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Foot Ankle Int. 2011 Jan;32(1):5-8. doi: 10.3113/FAI.2011.0005.

Association between plantar fasciitis and isolated contracture of the gastrocnemius.

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University of Rochester Medical Center, Department of Orthopaedic Surgery and Rehabilitation, Rochester, NY 14642, USA.



Current evidence suggests that limited ankle dorsiflexion is an etiologic factor for plantar fasciitis. This limitation can arise from either an isolated contracture of the gastrocnemius or from a contracture of the gastrocnemius-soleus complex. This study's aim was to determine the proportion of patients with plantar fasciitis that have an associated isolated gastrocnemius contracture.


This investigation was a prospective evaluation of patients with either acute or chronic plantar fasciitis. Two hundred fifty-four patients with plantar fasciitis were included. Patients were assessed for the existence of limited ankle dorsiflexion which was further characterized by noting the presence of an isolated gastrocnemius contracture or contracture of the gastrocnemius-soleus complex. The patient's duration of symptoms, type of occupation, and body mass index were also documented. Patients with acute plantar fasciitis were defined as having symptom duration of 9 months or less while those with chronic plantar fasciitis were those with over 9 months of symptoms. The Wilcoxon rank sum and chi square tests were used to compare characteristics between the acute and chronic populations.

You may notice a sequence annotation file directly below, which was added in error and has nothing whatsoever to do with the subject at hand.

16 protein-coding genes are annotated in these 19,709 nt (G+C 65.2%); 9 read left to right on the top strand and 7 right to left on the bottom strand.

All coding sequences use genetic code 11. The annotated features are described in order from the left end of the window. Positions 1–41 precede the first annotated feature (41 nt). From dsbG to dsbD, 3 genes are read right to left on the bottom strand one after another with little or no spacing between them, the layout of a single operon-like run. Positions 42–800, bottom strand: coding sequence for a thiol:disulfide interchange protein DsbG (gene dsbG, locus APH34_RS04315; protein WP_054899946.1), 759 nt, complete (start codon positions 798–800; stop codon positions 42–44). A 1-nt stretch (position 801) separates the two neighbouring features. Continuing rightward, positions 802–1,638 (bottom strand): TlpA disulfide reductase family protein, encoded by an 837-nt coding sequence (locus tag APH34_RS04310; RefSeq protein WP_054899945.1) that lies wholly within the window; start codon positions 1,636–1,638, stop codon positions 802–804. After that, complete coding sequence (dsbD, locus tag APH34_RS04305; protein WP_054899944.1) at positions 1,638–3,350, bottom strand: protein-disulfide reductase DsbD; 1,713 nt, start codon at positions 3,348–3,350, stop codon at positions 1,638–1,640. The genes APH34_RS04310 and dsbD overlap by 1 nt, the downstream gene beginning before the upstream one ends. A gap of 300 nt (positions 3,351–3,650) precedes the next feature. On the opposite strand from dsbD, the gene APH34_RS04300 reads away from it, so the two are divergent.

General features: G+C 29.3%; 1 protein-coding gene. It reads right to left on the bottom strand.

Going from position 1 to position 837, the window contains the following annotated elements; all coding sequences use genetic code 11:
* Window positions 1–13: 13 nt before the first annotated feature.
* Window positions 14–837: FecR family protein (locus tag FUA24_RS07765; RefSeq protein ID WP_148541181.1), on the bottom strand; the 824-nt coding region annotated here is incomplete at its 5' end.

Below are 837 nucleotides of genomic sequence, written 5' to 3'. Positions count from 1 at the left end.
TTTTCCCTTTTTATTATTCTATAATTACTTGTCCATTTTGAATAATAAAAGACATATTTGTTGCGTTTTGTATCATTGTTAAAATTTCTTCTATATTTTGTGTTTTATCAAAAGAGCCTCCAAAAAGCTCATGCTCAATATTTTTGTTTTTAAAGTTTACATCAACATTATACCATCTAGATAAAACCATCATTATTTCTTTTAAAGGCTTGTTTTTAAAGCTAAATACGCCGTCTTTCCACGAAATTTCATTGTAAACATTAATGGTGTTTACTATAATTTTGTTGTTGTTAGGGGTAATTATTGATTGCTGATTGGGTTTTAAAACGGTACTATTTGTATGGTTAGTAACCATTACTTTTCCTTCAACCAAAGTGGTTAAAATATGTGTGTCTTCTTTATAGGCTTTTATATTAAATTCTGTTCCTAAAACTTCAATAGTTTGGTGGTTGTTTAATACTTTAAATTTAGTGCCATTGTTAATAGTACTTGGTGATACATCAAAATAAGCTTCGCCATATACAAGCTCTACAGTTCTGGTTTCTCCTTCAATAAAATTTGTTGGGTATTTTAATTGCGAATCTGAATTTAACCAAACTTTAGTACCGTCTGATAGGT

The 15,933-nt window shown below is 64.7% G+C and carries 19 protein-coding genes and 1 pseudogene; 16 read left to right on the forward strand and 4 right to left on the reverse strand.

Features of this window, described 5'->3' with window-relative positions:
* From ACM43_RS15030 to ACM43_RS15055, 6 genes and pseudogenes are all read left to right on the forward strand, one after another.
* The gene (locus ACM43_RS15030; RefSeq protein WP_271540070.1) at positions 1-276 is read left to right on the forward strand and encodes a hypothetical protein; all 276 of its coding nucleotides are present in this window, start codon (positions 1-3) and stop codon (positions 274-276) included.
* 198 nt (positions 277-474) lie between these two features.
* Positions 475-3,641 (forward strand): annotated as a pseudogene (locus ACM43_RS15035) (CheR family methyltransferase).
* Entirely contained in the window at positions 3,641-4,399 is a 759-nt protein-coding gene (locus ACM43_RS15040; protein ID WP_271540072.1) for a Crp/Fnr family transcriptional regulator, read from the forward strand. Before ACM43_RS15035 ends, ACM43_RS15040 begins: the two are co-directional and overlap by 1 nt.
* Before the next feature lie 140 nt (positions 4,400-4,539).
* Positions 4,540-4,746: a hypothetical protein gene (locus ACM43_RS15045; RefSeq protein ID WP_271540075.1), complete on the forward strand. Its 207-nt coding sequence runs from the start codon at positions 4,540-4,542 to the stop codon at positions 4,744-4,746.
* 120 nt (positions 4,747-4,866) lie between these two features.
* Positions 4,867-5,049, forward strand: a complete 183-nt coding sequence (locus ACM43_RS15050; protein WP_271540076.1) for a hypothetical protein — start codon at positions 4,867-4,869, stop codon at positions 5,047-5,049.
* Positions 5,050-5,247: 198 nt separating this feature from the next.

Eighty-three percent (211 of 254 patients) had limited ankle dorsiflexion. Fifty-seven percent (145 of 254) had an isolated contracture of the gastrocnemius, 26% (66 of 254) had a contracture of the gastrocnemius-soleus complex, and 17% (43 of 254) did not have a dorsiflexion limitation. Patients were further stratified into acute versus chronic symptom duration at the time of presentation. Equinus contracture was noted in 83% (129 of 155) of acute cases, and 82% (82 of 99) of chronic cases. An isolated contracture of the gastrocnemius was found in 60% (93 of 155) of acute, and 52% (52 of 99) of chronic cases. A gastrocnemius-soleus complex contracture was noted in 23% (36 of 155) of acute cases, and 30% (30 of 99) of chronic cases. Patients with chronic plantar fasciitis had a significantly higher number (p<0.05) of medical comorbidities than those with acute plantar fasciitis.


Limited ankle dorsiflexion is commonly associated with plantar fasciitis and more than half of these patients had evidence of an isolated gastrocnemius contracture. These findings can be utilized to develop and further refine non-operative and operative treatment strategies for those with recalcitrant plantar fasciitis.

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